For my part, it’s a celebration of the life of someone who helped make me who (and what) I am today - but also a celebration that should have been, but didn’t quite make it.
My Nana would have had her 100th birthday on 20 June this year. Sadly, she died less than a month before her Big Day.
As these photos show, we had good old family ‘do’ to celebrate her long life back in January, before she started going downhill and could still pass for a sprightly 80-year-old.
This first photo is far from flattering of either of us, nor is it particularly sharp, but there’s something about it that captures just what she meant to me.
Our gathering of the clan brought together all her direct blood descendants, which delighted her.
It gave her the chance to cherish her children, my uncle and my mother, who she raised almost single-handed during the Second World War when – like so many others - my grandfather was away fighting. They were uncertain years, never knowing if she would ever see her husband again, or if the doodlebugs flying overhead en route for London might stall short of their target and fall on her home.
Her many memories were captured in scrapbook my sister and cousin had lovingly put together, marking key events in her life with old photos, scraps of party dresses, copies of deeds of the house she lived in for more than 70 years. Though not sentimental in the traditional sense, Nana loved it.
She was the ultimate Little Old Lady, more than qualifying on all counts:
-- at a tad under five foot, she was definitely little, just about reaching my chest. She took great delight in telling us that precious things came in small packages – but so did poison;
-- she was undeniably old (I don’t think even she would have got cross at me for saying so -she was born before the First World War, for goodness sake);
-- and she was a “lady” in every sense of the word.
She was remarkable - delightful, coy, charming, often infuriating, fiercely independent in her own way and unmovable when she’s made her mind up (you could tell from the set of her jaw when she’d dug her heels in).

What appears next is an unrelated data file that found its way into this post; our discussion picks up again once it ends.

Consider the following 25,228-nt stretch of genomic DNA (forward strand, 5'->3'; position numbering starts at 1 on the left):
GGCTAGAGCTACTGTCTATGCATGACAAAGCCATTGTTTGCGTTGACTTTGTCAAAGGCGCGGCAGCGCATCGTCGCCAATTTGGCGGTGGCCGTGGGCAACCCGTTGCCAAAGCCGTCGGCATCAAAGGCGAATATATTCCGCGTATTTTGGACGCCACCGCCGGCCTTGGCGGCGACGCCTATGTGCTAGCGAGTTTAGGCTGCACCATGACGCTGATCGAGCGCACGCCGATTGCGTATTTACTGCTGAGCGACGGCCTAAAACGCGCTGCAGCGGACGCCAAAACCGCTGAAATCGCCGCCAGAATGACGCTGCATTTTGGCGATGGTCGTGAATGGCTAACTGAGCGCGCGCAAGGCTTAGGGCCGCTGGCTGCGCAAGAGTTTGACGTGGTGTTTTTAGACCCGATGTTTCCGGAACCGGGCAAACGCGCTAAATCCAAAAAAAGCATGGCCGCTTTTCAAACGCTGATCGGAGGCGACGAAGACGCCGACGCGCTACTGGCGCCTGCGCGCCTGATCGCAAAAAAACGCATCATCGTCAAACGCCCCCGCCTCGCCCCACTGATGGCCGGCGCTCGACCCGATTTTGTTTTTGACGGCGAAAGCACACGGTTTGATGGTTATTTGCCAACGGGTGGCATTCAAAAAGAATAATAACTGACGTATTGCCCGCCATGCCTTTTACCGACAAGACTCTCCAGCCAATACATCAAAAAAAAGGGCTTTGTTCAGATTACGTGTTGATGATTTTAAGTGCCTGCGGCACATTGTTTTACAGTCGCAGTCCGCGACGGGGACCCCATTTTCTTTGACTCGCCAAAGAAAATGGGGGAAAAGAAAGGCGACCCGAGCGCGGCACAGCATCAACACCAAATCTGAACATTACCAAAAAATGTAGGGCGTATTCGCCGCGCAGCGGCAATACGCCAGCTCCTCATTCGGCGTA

Up until the point when she became very poorly in the last month of her life, Nana remained as sharp as a knife and a devil at the Scrabble board. Beating her at Scrabble was a major achievement in our family. The words she used to come out with to catch those triple word scores were not what you’d expect from a genteel lass raised in a strict Chapel household. But challenge her and her defence would be ready: ‘It’s in the official Scrabble dictionary!’ And of course when you checked, there it was, in all its outrageously obscene glory. I think she must have memorised the entire thing.
But that doesn’t mean she wouldn’t put on her ‘helpless old dear’ act when it suited her. It came in very handy when charming visitors and getting them to do something she was frankly capable of but couldn’t be bothered with - especially after she’d plied them with proper tea (made in a teapot) and her unbeatable homemade shortbread.
If you’re lucky enough to have a Little Old Lady in your life, don’t write her off.
Spend time with her, enjoy her company, have a giggle with her, take her on at the Scrabble board (if you’re feeling brave and willing to accept defeat gracefully), look her in the eye and tell her you’re not falling for her tricks…. and then watch her chuckle quietly to herself as you swallow a classic line.
And who knows, maybe one of these days, you might be celebrated as someone’s Little Old Lady yourself.